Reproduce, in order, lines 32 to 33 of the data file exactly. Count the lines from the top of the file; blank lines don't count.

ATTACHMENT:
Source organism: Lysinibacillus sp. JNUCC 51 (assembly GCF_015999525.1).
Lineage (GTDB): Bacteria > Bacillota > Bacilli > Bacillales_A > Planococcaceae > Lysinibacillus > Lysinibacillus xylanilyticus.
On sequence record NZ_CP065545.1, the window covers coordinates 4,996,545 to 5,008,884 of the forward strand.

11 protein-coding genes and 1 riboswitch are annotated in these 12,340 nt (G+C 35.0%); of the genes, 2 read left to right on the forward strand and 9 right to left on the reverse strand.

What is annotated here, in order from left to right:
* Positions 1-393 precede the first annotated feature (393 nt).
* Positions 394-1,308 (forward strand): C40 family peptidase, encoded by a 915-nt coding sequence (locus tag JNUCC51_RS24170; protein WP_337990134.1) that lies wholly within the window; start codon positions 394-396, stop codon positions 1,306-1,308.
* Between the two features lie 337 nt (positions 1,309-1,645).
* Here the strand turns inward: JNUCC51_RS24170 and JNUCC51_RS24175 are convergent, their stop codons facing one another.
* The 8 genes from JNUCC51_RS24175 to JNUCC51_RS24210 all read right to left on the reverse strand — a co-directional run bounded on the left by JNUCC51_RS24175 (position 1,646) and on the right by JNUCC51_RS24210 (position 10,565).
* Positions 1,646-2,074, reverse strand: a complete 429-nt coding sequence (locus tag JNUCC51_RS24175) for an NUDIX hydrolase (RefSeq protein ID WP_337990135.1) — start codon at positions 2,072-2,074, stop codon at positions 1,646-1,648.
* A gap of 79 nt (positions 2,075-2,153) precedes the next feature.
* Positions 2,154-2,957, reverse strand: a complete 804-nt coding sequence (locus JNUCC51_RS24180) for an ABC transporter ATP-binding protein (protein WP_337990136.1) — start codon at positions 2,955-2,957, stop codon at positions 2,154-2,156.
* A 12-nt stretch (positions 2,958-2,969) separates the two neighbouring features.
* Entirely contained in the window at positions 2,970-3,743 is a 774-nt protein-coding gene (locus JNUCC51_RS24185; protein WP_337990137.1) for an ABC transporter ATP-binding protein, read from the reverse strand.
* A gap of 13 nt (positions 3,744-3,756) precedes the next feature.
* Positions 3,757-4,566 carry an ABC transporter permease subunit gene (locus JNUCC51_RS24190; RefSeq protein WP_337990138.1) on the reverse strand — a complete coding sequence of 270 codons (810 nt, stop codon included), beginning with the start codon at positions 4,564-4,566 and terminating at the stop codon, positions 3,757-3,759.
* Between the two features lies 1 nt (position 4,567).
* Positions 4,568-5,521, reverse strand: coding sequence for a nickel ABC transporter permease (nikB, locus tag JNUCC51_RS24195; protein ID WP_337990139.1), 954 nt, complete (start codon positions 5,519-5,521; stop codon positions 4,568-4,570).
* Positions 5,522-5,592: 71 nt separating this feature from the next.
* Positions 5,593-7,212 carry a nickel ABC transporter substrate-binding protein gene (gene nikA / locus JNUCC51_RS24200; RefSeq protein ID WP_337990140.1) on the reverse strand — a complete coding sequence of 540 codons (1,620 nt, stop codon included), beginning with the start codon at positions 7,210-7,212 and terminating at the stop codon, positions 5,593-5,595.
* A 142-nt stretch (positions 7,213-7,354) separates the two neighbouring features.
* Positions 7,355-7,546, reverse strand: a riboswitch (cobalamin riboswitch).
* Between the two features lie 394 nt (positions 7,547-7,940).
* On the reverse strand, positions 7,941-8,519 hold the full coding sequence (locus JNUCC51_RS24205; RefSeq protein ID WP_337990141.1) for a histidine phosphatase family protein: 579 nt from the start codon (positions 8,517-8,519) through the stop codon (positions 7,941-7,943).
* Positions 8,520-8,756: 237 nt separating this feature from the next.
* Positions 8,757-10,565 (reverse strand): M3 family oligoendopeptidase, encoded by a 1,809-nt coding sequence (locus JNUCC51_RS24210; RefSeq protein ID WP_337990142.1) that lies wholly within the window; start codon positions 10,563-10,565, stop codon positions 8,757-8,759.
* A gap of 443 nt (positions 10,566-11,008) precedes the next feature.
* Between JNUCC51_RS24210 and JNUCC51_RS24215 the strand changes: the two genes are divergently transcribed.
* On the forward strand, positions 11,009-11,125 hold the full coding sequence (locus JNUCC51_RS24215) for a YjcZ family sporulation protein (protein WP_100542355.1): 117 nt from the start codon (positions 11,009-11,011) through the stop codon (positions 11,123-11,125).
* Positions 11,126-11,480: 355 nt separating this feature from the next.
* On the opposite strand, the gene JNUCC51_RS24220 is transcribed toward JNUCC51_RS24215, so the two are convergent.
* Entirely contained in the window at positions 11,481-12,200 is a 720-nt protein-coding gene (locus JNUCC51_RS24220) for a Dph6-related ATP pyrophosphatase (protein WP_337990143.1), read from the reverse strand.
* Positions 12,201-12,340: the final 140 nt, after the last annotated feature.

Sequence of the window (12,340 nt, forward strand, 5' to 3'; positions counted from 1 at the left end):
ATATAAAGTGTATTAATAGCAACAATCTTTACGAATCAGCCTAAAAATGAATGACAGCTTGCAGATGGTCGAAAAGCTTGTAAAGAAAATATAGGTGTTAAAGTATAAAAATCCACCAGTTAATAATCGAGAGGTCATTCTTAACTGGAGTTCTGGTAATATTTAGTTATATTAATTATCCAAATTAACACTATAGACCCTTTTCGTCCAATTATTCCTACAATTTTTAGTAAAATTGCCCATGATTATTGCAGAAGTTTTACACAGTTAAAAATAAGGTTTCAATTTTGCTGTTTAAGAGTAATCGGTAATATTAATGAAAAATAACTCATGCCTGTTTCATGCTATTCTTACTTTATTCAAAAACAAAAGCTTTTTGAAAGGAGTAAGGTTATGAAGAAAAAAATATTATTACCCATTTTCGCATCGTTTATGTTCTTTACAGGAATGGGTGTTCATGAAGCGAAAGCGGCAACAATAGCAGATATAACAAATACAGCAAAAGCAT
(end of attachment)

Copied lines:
* On the opposite strand, the gene JNUCC51_RS24220 is transcribed toward JNUCC51_RS24215, so the two are convergent.
* Entirely contained in the window at positions 11,481-12,200 is a 720-nt protein-coding gene (locus JNUCC51_RS24220) for a Dph6-related ATP pyrophosphatase (protein WP_337990143.1), read from the reverse strand.